(c) a dramatic lyric
2. ‘My Last Duchess’ was published in :
3. The Speaker in the poem is (a) Duke of Ferrara:
(b) Claus of Innsbruck
4. The story of the poem belongs to :
(a) Nineteenth Century
(b) Sixteenth Century
(c) Twentieth Century
5. The Duke, in the poem, is talking to :
(a) the Count
(b) a court official
(c) a messenger
6. The portrait has :
(a) smile on the lips
(b) deep passionate look in the eyes
(c) glow on her face
7. The Duke :
(a) discards the portrait
(b) hates the portrait (c) is justly proud of it
8. The Duke had :
(a) graceful nature
(b) royal nature (c) childish and foolish nature
9. The Duchess was :
(a) unfaithful to her husband
(b) overpowered by her husband
(c) free to enjoy her life
10. The portrait was painted by :
(a) Fra Pandolf
(b) Claus of lunsbruck
1. (a) dramatic monologue
2. (c) 1842
3. (a) Duke of Ferrara
4. (b) sixteenth century
5. (c) a messenger
6. (b) deep passionate look in the eyes
7. (c) is justly proud of it
8. (c) childish and foolish nature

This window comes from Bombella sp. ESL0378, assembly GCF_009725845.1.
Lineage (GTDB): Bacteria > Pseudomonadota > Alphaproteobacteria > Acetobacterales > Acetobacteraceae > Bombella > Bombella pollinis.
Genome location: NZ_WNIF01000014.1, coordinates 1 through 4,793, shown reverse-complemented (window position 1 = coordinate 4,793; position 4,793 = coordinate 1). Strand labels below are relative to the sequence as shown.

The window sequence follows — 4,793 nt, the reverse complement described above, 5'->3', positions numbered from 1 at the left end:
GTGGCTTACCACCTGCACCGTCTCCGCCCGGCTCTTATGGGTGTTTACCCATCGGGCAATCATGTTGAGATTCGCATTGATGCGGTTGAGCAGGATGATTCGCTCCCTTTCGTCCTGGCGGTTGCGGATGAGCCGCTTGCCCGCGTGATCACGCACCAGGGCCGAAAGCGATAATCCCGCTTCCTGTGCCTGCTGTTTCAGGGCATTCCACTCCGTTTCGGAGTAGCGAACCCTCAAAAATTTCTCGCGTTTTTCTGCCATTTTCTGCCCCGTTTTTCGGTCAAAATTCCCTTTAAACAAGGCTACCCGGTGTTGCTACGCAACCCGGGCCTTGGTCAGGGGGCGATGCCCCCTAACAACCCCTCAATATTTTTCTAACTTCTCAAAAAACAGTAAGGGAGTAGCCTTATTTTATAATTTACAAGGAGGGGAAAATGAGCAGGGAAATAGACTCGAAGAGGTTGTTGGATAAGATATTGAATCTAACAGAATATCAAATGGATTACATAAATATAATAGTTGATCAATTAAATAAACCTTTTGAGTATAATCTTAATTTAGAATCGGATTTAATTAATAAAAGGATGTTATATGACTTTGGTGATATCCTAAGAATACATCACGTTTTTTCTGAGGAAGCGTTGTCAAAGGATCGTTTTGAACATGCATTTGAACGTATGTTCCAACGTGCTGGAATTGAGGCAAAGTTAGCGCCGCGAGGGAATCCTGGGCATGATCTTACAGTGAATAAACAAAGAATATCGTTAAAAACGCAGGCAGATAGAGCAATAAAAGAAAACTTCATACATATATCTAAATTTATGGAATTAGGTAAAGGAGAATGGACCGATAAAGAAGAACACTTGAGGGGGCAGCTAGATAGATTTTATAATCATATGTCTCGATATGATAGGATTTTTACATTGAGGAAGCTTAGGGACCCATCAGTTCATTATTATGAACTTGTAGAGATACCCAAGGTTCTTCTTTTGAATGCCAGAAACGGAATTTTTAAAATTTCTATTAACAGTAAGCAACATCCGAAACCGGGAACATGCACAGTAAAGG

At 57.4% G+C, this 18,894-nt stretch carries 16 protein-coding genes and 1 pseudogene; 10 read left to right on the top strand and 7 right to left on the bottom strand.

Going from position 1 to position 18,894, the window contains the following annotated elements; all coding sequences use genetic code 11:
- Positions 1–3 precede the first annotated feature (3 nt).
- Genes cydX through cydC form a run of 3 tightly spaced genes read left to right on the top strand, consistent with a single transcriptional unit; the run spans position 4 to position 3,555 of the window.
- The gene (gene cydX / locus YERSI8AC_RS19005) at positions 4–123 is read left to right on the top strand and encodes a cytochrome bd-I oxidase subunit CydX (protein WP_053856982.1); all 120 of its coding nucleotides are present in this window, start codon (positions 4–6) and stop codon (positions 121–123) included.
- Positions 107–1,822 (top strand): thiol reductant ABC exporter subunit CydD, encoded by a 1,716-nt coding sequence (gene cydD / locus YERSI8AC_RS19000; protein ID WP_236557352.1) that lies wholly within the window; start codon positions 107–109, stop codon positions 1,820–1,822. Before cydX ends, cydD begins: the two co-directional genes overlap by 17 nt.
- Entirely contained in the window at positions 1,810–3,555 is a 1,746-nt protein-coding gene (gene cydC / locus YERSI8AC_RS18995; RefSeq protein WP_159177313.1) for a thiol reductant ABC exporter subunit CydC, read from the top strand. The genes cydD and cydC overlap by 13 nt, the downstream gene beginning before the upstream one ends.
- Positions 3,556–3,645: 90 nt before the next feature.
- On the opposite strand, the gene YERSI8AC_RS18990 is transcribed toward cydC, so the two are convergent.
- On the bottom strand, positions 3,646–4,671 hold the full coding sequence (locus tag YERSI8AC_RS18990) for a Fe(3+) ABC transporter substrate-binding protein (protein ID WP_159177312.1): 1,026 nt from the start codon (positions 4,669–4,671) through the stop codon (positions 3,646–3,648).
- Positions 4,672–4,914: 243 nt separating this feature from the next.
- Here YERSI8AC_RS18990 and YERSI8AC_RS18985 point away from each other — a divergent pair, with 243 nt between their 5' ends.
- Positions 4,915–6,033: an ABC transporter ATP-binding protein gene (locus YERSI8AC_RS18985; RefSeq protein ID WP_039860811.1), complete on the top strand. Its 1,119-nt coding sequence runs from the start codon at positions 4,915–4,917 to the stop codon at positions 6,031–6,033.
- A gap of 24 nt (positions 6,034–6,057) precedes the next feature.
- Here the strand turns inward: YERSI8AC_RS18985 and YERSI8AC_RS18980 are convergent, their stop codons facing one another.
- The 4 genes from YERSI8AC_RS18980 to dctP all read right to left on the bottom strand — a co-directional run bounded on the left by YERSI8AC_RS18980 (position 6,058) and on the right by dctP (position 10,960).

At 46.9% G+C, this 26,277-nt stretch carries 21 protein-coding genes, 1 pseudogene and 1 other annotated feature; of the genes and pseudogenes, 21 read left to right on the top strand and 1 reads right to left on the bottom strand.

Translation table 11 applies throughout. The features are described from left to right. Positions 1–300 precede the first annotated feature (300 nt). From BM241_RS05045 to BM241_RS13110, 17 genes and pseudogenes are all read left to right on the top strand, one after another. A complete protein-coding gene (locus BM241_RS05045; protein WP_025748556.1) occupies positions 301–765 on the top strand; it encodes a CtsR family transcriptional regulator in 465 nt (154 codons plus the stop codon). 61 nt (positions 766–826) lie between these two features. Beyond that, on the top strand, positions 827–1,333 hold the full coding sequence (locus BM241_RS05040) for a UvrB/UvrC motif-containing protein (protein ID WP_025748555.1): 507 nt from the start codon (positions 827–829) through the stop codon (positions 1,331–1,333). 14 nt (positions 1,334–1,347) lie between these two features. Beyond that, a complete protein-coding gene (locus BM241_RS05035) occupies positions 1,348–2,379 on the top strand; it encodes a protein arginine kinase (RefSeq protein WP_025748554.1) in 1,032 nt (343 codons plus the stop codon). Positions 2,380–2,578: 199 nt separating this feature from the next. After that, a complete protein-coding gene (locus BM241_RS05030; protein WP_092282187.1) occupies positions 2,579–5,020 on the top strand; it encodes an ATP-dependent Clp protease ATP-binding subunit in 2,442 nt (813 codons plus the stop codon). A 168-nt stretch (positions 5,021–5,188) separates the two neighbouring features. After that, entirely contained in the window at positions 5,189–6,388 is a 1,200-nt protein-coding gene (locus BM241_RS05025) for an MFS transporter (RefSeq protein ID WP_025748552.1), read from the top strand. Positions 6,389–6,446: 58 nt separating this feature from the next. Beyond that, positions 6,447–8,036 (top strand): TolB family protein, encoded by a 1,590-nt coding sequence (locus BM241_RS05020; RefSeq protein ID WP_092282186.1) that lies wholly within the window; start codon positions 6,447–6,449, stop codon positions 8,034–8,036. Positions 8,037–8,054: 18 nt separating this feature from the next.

9. (b) overpowered by her husband
10. (a) Fra Pandolf
In this section, we will let you practice to analyse and appreciate a given text and also to understand poetic devices
My Last Duchess was published in Dramatic Lyrics in late November 1842. In the collection of 1849, it was made one of the Dramatic Romances and Lyrics, and in the rearrangement of the poems in 1863, it was put under Dramatic Romances. In the first publications, it was entitled Italy, and it was in the 1849 edition that the present title My Last Duchess was given.
Browning has represented the Duchess as a pathetic, stifled figure, rendered incapable by circumstances of giving expression to her talents and feelings. It has been suggested that it is based somewhat on the life that Elizabeth Barrett, later Mrs. Browning, lived in Wimpole Street. Her talents and passions were stifled by the tyranny of her father.